My Father recentlygave the situation some perspective, since I was only six at the time.

Move to Douglas: “One of the first things I remember was when we were looking for a house. Pirtleville is a small community east of Douglas and I asked the realtor what about a house in Pirtleville. He said "You don't want to live in Pirtleville, that's where the Mexicans live".

At Father’s Workplace: “At my first meeting with the smelter superintendent he asked what kind of a name Gehl is. When I told him he said "Not another goddamn German. It's embarrassing that 80% of our workforce is Mexican and we don't have one Mexican in management.”

Cultural feel late 1970s border towns: “80% of the population was Mexican but the elections were decided by the Gringos because very few of the others bothered to vote.”

“ When a Mexican whose name I can't remember decided to run for mayor he ran a strictly middle class campaign (pictures with the kids, military record, education, etc.) and was elected easily.”

“ When he was asked what he would do for the Mexican population if he were elected he replied "I don't want to be the Mexican's mayor, I want to be everybody's mayor".

“ When we would go to a store, the clerk would invariably be Hispanic but the treatment we received would vary wildly. Sometimes we would be treated with deference to the point of being rude to Hispanic customers and other times we would be ignored in favor of Hispanic customers. This didn't happen all the time but enough to be noticeable.”

On the Pinching of our cheeks: “The Mexican women did like to pinch your cheeks, but you had very chubby cheeks.”

“ When we would look for you in a group of kids, you were always easy to spot because you would be the only blonde kids there.”

On the state of immigration in the late 1970s: “ I worked with a number of people who lived in ranches on the border and their general feeling about "wetbacks" was that they were just people who were looking for work to support their families.”

“ If they asked for help [the ranchers] would often give them water and food.”

“ This ended when drug dealers started bringing stuff across the border and on their way back they would rob ranch houses near the border. I knew one gentleman who had his house robbed 5 times. As a result of this people started putting up watchtowers and infrared cameras and adopted a shoot on sight attitude.”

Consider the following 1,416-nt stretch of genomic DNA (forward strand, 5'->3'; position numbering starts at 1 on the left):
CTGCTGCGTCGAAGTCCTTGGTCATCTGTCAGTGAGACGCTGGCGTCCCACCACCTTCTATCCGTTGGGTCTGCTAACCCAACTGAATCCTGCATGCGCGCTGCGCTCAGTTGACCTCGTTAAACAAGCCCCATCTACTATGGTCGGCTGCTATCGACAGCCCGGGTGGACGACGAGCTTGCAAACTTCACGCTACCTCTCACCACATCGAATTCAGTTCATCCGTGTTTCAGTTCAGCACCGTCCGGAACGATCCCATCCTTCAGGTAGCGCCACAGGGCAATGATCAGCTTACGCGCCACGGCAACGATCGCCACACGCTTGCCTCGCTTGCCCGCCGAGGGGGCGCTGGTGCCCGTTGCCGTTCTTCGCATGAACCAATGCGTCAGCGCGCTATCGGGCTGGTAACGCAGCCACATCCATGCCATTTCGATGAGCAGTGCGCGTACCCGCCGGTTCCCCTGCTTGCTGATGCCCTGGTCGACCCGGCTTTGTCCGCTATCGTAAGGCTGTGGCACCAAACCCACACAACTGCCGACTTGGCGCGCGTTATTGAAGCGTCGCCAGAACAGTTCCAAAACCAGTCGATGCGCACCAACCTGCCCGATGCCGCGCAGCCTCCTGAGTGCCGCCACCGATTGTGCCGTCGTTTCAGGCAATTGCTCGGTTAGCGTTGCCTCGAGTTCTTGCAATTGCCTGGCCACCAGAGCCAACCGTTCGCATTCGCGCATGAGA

“ The attitude among Chicanos toward illegal immigrants was somewhat mixed.”
The loudest were the ones who wanted no restrictions but I met a lot who looked down on illegal immigrants.

AFTERWARD: We left Douglas in June 1978 after my mother passed away, but it was already apparent to my father that attitudes were beginning to shift.


I think about when the northern Europeans landed on the continent. From what we know archaeologically, the groups encountered were less developed and much more sparsely spread out (This led to a greater need for African labor in the form of slaves for North America than South American).

This is likely an over-idealization, but what would our culture be like if we had integrated with the local inhabitants. What would we call ourselves? Amerizo? Would race relations be different across the US Mexican border, since we shared even more common ancestry. Would we develop the strict caste system based on color that Mexico has?

If North America were more highly populated when Columbus arrived (or if diseases hadn’t wiped out 95 percent of the indigenous population), would there have been a need for a “slave route”?

If we were truly a mixture of the natives who lived here to begin with (like the Mayas, Incas) and the conquering European could we claim a common heritage like they do in Mexico?

And if American culture had followed a similar path to Mexican culture, would distinct and different flesh tones be as important as the dramatic flesh tones appear to be now. I’m German … My wife’s family is Italian (it’s pretty obvious we come from different stock) would there be a different feeling about them? Or would it simply come down to something like “I’m 1/3 Navajo and you’re only 1⁄4 Navajo, so I’ll be lighter than you, therefore I’ll be better than you.”

The Mestizo culture is fascinating and rich. My “Borderlands” encounter with both racial identity and transnationalism gives me greater respect for the proud “mixed breed” that is the Mestizo.

My father has always tried to teach us not to be quiet about issues about race or ethnicity, but to confront them head-on. To this day, when I see a Latino couple at a party, I’ll ask where they’re from … If they say someplace like Columbia, I try to learn something about their culture.

As my dad said, just because they’re all out picking cotton doesn’t mean they’re all from Mexico.